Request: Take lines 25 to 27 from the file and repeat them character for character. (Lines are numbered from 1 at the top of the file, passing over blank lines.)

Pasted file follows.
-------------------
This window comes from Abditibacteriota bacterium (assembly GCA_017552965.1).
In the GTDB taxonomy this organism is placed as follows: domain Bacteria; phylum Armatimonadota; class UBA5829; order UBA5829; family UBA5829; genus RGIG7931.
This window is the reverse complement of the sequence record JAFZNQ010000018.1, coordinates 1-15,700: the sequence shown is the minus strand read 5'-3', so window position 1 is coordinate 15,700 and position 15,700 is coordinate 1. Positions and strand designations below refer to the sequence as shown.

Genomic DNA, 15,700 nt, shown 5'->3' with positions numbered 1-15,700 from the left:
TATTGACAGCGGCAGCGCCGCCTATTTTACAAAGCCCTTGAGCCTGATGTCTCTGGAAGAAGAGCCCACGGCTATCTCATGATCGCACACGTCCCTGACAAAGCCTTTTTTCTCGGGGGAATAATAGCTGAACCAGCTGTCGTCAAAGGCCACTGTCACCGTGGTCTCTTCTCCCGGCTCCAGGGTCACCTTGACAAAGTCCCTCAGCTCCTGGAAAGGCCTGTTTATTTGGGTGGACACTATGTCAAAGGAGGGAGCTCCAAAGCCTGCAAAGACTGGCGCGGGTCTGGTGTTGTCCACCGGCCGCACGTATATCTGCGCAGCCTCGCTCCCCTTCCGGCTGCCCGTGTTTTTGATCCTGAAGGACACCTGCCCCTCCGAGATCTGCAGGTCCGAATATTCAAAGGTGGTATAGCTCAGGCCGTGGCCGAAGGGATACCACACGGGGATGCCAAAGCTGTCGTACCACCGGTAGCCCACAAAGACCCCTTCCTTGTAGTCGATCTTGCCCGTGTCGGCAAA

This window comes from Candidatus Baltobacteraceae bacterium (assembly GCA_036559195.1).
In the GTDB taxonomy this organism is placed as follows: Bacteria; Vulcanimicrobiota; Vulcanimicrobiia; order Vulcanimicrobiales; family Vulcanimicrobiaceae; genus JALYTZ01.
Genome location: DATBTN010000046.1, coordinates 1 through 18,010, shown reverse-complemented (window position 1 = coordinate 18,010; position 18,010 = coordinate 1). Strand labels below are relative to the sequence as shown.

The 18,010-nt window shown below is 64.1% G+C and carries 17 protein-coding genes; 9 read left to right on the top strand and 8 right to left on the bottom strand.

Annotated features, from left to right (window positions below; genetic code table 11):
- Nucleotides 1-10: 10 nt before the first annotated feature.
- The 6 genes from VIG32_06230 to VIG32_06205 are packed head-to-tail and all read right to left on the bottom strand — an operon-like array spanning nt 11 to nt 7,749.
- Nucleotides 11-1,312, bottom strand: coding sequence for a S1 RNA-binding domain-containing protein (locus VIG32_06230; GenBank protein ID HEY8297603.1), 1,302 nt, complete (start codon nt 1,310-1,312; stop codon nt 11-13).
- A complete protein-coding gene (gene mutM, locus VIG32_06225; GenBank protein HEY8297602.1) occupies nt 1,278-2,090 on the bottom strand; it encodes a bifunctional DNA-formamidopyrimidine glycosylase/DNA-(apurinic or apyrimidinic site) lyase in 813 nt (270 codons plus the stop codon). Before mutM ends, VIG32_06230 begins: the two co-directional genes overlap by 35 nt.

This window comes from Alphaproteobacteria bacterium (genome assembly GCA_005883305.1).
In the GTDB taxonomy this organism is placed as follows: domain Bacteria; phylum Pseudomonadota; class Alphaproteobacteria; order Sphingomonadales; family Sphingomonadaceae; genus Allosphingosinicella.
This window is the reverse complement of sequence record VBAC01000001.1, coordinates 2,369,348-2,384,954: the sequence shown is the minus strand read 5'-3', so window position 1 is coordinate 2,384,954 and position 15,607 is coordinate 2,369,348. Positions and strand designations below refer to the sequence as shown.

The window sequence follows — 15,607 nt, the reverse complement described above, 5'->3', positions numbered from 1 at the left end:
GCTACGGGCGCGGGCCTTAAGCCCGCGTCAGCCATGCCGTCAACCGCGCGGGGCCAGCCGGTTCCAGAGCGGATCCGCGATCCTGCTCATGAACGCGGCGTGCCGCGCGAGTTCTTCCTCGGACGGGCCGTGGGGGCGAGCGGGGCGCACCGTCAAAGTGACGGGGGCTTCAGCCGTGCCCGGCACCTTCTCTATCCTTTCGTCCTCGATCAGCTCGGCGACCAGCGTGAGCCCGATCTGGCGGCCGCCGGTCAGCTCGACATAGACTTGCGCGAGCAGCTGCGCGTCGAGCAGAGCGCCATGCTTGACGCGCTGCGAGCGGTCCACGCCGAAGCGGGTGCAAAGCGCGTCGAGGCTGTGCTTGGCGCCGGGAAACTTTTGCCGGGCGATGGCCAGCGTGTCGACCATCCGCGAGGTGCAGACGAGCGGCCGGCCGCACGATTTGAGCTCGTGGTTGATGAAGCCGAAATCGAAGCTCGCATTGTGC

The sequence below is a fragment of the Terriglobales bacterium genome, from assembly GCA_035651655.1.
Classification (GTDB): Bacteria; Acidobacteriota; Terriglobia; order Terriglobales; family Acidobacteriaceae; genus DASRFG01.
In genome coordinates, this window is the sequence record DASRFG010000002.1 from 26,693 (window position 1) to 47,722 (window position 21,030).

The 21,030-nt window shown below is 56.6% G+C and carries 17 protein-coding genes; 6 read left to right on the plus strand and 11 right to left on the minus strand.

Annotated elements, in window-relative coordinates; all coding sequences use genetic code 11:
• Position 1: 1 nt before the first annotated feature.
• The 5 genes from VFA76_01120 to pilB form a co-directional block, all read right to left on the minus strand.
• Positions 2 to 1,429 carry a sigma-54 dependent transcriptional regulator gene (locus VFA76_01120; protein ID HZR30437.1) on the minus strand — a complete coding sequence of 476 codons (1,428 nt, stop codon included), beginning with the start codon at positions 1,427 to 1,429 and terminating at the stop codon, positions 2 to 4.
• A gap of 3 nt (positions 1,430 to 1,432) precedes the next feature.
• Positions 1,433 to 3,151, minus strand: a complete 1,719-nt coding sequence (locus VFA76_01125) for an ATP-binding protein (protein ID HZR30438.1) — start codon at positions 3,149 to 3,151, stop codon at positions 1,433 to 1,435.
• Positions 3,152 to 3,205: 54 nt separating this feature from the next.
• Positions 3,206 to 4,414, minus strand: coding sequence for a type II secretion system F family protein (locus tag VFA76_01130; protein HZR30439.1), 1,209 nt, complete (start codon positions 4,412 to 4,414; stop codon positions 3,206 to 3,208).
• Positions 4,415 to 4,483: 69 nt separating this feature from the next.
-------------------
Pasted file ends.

• Position 1: 1 nt before the first annotated feature.
• The 5 genes from VFA76_01120 to pilB form a co-directional block, all read right to left on the minus strand.
• Positions 2 to 1,429 carry a sigma-54 dependent transcriptional regulator gene (locus VFA76_01120; protein ID HZR30437.1) on the minus strand — a complete coding sequence of 476 codons (1,428 nt, stop codon included), beginning with the start codon at positions 1,427 to 1,429 and terminating at the stop codon, positions 2 to 4.